Thursday, April 2, 2009

Matthew 6:9 The Model Prayer Part I

I have had numerous jobs in my adult life. I have taught school, sold cars (ok, I’ve sold A car), and I now work as an auditor. For about a year or so prior to going back to school for accounting, I managed a pizza restaurant. One of my responsibilities was training new crew members and training old crew members to do new things. When I would teach someone how to make a pizza including how to properly stretch the dough the first thing I would do is demonstrate how to do the job properly. Giving someone an example of how to do something is a pretty common method that is used to teach someone how to do something. Often times, it can be effective. Jesus, in these next verses, gives believers a model for how to pray to God. We can learn much as we study the words of Christ and examine the principals He gives us as we try to relate to God the Father.

First of all, we should remember the immediate context of these verses as we attempt to determine not only their interpretation but also their application. Jesus, in chapters 5-7, is teaching His disciples. Therefore, the example of how to pray that He gives is likewise directed to believers. Secondly, remember that Jesus had just taught that we are not to pray as the Gentiles who would babble on in long and wordy prayers without really saying a thing. For us to think that this prayer is to be prayed verbatim as it is recorded here is in my mind somewhat silly. I wouldn’t say that someone can’t pray this prayer from their heart but it can easily be exactly what Jesus preached against just a few verses prior—a meaningless repetition. A better use of this prayer would be for you and I to apply the principals of how to pray rather than trying to repeat the specific words or phrases.

In fact, I would submit that Jesus indicated just that when He said in verse 9 “Pray, then, in this way”. He does not say “Pray these words”. The phrase “in this way” translates a single Greek word “ houto” (3779) which is used to indicate “in this manner”. We should use this prayer as a pattern of how we should talk to God not as a script to be memorized and mindlessly regurgitated.

Observe, first of all, that the prayer begins with the recognition of God’s identity. Jesus says “Our Father”. He doesn’t just identify God as the Sovereign of creation—the Lord of hosts. While God is both Sovereign over all creation and the Lord of hosts, He is also our Father. I remember reading an article David Robinson wrote about when the San Antonio Spurs had won the NBA championship. He described being in the locker room after the game and having reporters crowding around him to get an interview. At the same time, he son came up to him and his dad was trying to help tie his shoes. I thought that was a pretty stark contrast. None of the reporters could approach him and garner his attention the way his child could. They didn’t have the relationship with him that his son had. In the same way, we can approach God and know that He listens to us because He is our Abba Father (Romans 8:15).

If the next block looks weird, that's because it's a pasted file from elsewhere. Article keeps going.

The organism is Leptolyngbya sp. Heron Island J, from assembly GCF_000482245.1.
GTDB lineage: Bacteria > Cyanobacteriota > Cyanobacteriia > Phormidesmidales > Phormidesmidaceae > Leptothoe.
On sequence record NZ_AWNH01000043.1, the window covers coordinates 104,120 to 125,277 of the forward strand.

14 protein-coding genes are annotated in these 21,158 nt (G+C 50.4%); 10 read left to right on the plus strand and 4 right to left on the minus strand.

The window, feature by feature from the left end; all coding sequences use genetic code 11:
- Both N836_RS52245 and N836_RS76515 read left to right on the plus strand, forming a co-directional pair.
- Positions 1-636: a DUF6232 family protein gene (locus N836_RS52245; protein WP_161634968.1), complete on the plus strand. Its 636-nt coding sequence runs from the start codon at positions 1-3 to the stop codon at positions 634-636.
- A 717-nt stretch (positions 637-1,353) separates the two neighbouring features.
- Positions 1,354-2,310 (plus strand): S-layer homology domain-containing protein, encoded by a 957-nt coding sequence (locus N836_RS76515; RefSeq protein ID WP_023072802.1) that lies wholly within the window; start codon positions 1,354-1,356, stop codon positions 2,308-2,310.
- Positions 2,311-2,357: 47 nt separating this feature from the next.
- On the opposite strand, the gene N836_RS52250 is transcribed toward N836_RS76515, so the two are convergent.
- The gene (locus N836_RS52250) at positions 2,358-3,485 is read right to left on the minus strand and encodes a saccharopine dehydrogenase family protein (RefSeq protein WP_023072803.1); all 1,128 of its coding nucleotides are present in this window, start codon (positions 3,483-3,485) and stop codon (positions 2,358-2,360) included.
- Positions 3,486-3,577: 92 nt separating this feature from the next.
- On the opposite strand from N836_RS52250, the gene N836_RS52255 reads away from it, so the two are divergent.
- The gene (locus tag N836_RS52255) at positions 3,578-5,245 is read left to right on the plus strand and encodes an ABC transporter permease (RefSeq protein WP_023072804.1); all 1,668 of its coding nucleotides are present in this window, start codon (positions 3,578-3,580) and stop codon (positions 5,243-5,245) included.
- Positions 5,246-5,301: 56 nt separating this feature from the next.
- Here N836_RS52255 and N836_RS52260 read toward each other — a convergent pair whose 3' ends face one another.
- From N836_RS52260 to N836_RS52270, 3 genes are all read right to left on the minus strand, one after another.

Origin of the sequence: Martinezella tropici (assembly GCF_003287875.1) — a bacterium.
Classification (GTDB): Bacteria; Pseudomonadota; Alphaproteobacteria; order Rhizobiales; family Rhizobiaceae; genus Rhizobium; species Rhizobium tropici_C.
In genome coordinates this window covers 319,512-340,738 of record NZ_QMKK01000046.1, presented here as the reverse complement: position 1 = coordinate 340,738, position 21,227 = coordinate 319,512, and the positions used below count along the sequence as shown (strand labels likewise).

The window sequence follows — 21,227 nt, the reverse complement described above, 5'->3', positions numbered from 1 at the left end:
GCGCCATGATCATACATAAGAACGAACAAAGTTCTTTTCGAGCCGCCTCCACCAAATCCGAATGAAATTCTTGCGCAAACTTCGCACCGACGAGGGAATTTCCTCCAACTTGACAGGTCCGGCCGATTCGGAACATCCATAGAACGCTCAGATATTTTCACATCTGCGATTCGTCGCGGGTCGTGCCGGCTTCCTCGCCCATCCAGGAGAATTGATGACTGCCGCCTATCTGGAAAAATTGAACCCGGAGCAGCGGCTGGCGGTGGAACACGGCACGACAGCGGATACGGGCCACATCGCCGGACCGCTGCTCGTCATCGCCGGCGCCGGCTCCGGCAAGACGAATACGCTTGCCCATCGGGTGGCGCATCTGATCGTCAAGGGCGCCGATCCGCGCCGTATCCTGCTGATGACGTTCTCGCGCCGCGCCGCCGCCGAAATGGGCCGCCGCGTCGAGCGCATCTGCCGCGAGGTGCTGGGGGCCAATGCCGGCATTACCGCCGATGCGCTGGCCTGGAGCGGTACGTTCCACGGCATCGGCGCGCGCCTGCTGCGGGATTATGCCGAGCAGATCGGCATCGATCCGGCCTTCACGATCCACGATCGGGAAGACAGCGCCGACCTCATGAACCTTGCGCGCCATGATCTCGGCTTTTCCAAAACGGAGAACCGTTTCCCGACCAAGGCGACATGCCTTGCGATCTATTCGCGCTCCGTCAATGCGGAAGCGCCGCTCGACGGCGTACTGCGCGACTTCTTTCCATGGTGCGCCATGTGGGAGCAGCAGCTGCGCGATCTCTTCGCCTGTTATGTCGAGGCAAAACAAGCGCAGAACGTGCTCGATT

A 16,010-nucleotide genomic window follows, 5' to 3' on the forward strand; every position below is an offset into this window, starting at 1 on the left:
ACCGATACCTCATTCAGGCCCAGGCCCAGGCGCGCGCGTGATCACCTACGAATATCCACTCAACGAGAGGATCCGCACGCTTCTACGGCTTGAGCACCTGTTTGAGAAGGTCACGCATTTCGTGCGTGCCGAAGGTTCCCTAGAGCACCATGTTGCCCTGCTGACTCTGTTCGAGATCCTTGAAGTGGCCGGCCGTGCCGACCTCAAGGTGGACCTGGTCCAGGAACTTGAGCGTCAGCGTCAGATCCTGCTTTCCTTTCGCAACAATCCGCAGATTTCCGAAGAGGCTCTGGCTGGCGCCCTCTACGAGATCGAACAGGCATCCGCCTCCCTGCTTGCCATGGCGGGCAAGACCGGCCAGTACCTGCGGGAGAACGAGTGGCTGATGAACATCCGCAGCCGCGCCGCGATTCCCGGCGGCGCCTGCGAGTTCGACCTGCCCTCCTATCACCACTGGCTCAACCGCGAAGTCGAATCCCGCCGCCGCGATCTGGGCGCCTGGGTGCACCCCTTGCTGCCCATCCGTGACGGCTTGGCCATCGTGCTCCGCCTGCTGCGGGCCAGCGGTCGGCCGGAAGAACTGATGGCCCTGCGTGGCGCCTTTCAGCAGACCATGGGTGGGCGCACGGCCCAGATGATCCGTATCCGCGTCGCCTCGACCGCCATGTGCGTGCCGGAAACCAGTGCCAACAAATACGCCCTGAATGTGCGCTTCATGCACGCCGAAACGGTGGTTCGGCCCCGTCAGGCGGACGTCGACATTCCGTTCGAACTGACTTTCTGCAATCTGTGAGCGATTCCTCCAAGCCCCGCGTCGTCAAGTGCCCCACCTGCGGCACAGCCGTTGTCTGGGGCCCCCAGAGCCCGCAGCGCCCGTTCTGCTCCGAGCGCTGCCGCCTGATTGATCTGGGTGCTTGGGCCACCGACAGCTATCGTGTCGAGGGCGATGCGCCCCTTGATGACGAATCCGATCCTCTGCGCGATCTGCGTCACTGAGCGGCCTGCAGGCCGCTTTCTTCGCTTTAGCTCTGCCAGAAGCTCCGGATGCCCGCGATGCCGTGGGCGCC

Next, notice that Jesus not only talks about who God is but also where God is. He says we should direct our prayers to “Our Father, who is in heaven”. We don’t pray to a fallible human being here in this earth but we pray to the King of glory who is on His throne far above anything here on this earth. We pray to the God who created everything that exists out of nothing by simply speaking it into existence. He has perfect perspective on everything and knows not only what is best for us but also is working all things for the good of those of us who are His children (Romans 8:28). He is in control of everything whether it be people or circumstances and nothing that He decrees will fail to come to pass. Because of His location, we can know that He is God and that we can trust Him to do what is best for us.

God is able to work His perfect will in the earth because He is the King of kings and the Lord of lords. However, while we should respect and revere His as God we should remember that He is our Father and we can approach Him in prayer because He loves us as his little children.

2 comments:

Poe said...

That was what I had heard before but they put it into the A.C.T.S. prayer format.
I liked they way you used the Robinson situation to show His love for us.

Poe

Joe Blackmon said...

Thank you for the comment and the visit.